“To be a citizen and participate fully, one must be literate. Literacy today means media literacy, which relies on technology, which today is overwhelmingly digital.”

It’s not just about protecting ourselves, but also to be productive participants as well.

Of course, there’s the whole question of who, how, when do we incorporate this into our already full (over-flowing) plate as educators….

I look forward to reading your ideas, opinions and perspectives on digital citizenship education!

A Recommendation for Those Interested in Teens and Social Media…

An important component of delivering digital citizenship education is understanding our students’ experiences and perspectives and interactions with technology and digital spaces. One of your readings this week, Bullying Has Little Resonance With Teenagers, is by danah boyd who contributed to Hanging Out, Messing Around, and Geeking Out: Kids Living and Learning with New Media (2009) which was developed from Living and Learning with New Media: Summary of Findings from the Digital Youth Project that you read in Course 1. If you work with teens and/or have your own teens, danah shares her findings from more than ten years research on how young people use social media as part of their everyday practices in her book It’s Complicated: The Social Lives of Networked Teens (2014).

And your weekly checklist:

  • 3 blog posts completed and listed on your grading spreadsheet
    *Remember as a part of your GET certification it is important to start trying to incorporate ways you are planning trainings for your colleagues and/or using GSuite tools in your daily work
  • 3 comments completed and listed on your grading spreadsheet
    *You are encouraged to comment more, but only log one per week
  • Checked and approved all comments on your own blog and hopefully responded to them. You’ll get much more from continuing the conversation.
  • Connected with another member of the cohort to get working on your Course 2 Final Project

Week 4: Teaching and Learning and Technology

Checking In

To be up to date…

  • read and completed all
    units up to Week 4 in the “My Courses” tab
  • begun thinking about your Course 1 Final Project
  • written 3 blog posts & 3 comments
  • recorded the URLs of each of the posts & comments you would like assessed as part of COETAIL on your grading spreadsheet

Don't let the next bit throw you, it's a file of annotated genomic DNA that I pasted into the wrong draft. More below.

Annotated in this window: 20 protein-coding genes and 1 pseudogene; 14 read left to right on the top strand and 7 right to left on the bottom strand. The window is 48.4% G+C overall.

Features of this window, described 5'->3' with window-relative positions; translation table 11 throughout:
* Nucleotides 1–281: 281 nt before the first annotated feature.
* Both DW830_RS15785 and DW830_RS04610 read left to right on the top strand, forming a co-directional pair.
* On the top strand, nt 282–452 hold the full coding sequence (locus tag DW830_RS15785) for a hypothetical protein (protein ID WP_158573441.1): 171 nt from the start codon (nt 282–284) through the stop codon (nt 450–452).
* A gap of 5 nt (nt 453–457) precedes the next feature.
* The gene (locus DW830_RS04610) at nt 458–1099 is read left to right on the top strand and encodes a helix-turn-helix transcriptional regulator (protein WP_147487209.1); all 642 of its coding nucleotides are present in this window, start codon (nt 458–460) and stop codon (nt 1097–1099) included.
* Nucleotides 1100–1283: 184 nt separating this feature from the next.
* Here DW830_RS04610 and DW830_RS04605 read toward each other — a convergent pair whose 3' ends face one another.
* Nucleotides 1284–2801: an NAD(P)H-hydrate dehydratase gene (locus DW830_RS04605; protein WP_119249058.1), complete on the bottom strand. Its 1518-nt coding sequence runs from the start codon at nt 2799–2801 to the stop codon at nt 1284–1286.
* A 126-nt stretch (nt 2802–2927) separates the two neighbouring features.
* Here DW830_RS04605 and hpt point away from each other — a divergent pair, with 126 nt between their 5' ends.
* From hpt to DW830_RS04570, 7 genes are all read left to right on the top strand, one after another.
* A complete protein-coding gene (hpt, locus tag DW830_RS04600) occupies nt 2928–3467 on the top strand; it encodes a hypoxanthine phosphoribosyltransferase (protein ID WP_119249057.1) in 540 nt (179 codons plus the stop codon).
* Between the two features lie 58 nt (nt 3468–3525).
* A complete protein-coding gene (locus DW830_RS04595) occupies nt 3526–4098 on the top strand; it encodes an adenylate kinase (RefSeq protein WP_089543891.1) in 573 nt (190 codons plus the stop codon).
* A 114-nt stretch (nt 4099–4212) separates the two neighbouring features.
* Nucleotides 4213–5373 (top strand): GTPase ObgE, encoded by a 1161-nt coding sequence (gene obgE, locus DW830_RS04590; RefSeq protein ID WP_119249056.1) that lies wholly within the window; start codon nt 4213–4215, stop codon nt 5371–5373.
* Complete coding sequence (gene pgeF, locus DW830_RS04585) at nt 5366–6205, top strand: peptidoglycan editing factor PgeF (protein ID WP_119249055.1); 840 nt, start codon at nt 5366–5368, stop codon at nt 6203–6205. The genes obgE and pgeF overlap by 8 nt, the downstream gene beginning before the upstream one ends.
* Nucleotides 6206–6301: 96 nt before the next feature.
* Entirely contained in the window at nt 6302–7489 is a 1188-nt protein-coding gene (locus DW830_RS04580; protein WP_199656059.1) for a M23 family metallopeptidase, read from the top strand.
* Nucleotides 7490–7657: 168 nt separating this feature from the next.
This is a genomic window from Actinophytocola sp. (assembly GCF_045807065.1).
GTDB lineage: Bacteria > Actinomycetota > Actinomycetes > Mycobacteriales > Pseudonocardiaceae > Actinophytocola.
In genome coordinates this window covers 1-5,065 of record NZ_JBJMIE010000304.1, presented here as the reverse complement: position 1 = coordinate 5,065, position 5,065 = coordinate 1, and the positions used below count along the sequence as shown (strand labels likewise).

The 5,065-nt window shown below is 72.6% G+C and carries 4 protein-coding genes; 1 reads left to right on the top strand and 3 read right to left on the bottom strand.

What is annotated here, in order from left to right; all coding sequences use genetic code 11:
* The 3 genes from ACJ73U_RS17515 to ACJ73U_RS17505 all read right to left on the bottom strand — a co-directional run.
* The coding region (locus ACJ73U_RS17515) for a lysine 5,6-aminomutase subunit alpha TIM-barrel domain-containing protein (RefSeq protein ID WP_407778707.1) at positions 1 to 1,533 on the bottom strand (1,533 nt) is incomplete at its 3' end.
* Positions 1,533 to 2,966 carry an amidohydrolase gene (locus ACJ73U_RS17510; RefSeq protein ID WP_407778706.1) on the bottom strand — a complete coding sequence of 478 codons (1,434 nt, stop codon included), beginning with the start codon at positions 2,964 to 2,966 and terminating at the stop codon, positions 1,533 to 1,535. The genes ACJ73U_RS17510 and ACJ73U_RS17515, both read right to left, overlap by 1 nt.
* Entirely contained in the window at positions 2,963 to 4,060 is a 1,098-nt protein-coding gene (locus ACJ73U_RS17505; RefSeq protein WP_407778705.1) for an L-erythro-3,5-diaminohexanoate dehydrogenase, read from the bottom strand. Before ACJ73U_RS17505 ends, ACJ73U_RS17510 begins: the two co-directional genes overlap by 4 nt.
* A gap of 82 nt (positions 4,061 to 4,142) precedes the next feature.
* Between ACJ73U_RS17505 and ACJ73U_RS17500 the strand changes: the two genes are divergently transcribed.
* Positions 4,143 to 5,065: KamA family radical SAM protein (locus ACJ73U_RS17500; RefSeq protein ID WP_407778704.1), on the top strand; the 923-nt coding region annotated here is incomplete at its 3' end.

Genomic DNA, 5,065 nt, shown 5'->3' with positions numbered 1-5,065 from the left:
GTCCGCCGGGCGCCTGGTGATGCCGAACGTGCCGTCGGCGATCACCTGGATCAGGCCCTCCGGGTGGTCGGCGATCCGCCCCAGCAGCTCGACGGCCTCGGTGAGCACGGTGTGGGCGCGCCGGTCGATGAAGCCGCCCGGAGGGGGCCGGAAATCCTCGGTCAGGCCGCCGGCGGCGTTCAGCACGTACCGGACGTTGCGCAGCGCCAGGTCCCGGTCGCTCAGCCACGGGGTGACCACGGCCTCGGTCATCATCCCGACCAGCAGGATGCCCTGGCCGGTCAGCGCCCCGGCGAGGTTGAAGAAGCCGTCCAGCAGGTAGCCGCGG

If you are behind for some reason, it happens, but please make an effort to catch up. If you get too far behind it may become overwhelming and you may feel left out of the conversation. The program policy for late work can be found here. Please, please let me know how I can support you at any time during the course of this program.

Implications in the Classroom

EQ: Have (and if so, how have) teaching and learning changed with the introduction of new tools?

This week’s essential question is a hot topic of conversation for many and has produced research and lots of opinions about the impact (or lack of) of technology on teaching and learning.

This week’s readings (from Digital Youth Project and Marc Prensky) are from 2005-2006 but I think it’s interesting to read and compare/contrast them with what is happening in schools today. You can easily find more current resources on this topic and I’ve listed a few below if you are interested.

Are We Getting Smarter about Ed Tech? (Edutopia)
Technology Integration Research Review (Edutopia)
The Pros and Cons of Technology (Edudemic)

A couple other videos you might be interested in were shared by Online 9 participants @megodek and @cescobar in their Week 3 blog posts.

From Megan

From Carolin

(FYI: Here is how to embed videos in your blog posts)

Thanks for your continued sharing in your posts and your interaction with each other. I’m seeing thoughtful analysis and reflection and relevant sharing of ideas and resources. And I appreciate the time and effort you are putting into this learning journey!